Quantum Matter Seminar

Quantum Matter Seminar

Investigation of the monopole magneto-chemical potential in spin ices using capacitive torque magnetometry

https://gatech.zoom.us/j/92139753458

Meeting ID: 921 3975 3458

Date

September 28, 2022 - 2:00pm to 3:00pm

Location

Klaus Advanced Computing Bldg.

Room

1116 East & West Seminar Rooms

Affiliation

Florida State University

Abstract

Geometrically frustrated systems have an inherent incompatibility between the lattice geometry and the magnetic interactions, resulting in macroscopically degenerate ground-state manifolds. The single-ion anisotropy and magnetic interactions in spin-ice systems give rise to unusual non-collinear spin textures, such as Pauling states and emergent quasiparticle excitations equivalent to magnetic monopoles. The effective spin correlation strength (Jeff) determines the relative energies of the different spin-ice states and the magneto-chemical potential (MCP) associated with monopole formation. There is an enticing potential of using these monopoles for the development of new quantum information applications. To realize this, thin films are required. The thin films in my group are grown using pulsed laser deposition and characterized using capacitive torque magnetometry and neutron measurements [1,2]. Our thin-film work has already shown that epitaxial strain and the amount of disorder in the spin ice films play important roles in determining their magnetic properties. In this talk, I will show how we have benchmarked capacitive torque magnetometry as a unique tool to characterize the transitions between noncollinear spin textures in spin-ice single crystals. Studying these magnetic-field-induced phase transitions allows extraction of Jeff and the MCP of monopole formation [3]. I will also talk about thin films grown on yttria-stabilized zirconia substrates, which we have investigated using the same approach. These films show modified spin ice physics depending on the growth conditions.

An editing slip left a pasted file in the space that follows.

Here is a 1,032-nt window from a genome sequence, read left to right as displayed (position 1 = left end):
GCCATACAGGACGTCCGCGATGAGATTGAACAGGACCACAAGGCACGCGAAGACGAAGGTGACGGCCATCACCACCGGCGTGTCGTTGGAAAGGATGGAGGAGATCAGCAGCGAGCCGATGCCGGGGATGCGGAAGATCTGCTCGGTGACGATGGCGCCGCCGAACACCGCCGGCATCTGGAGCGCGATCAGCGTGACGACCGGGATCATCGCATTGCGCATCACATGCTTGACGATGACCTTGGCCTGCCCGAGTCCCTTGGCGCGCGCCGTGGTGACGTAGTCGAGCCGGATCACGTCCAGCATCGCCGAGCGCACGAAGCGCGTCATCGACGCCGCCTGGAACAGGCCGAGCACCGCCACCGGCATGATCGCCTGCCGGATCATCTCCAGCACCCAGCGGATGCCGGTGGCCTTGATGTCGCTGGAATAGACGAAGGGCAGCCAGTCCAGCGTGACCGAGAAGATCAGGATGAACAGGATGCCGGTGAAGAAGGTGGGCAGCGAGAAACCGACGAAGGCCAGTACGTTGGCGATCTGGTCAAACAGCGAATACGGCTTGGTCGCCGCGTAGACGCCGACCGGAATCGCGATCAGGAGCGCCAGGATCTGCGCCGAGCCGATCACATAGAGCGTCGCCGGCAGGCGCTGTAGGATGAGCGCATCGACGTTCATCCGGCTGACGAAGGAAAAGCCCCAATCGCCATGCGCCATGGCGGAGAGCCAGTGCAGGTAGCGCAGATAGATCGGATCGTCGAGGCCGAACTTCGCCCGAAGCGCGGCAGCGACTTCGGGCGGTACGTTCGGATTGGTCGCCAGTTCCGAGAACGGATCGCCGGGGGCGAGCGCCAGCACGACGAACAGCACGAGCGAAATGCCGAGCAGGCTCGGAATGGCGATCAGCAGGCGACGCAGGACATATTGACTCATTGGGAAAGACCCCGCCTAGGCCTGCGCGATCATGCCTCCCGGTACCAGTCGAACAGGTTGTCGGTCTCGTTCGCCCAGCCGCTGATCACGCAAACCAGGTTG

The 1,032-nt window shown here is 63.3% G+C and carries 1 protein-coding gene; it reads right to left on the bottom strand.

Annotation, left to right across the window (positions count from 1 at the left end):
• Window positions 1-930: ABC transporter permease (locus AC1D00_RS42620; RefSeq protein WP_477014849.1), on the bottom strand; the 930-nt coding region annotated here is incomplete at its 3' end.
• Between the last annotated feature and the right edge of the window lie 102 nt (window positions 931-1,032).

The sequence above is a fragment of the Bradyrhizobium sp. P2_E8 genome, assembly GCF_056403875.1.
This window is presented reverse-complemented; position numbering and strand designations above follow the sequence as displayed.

Beekman acknowledges the support of the National Research Foundation, under Grant No. NSF DMR-1847887 (CAREER). Use of National High Magnetic Field Laboratory user facilities was supported by NSF Cooperative Agreements No. DMR-1157490, No. DMR-1644779, and the state of Florida.

[1] K. Barry, B. Zhang, N. Anand, Y. Xin, A. Vailionis, J. Neu, C. Heikes, C. Cochran, H. Zhou, Y. Qiu, W. Ratcliff, T. Siegrist, & and C. Beekman, Phys. Rev. Materials, 3, 084412 (2019)

[2] C. Thompson, D. Reig-i-Plessis, L. Kish, A. A. Aczel, B. Zhang, E. Karapetrova, G. J. MacDougall, and C. Beekman, Phys. Rev. Materials 2, 104411 (2018)

[3] N. Anand, K. Barry, J. N. Neu, D. E. Graf, Q. Huang, H. Zhou, T. Siegrist, H. J. Changlani & C. Beekman, Nature Communications 13, 3818 (2022)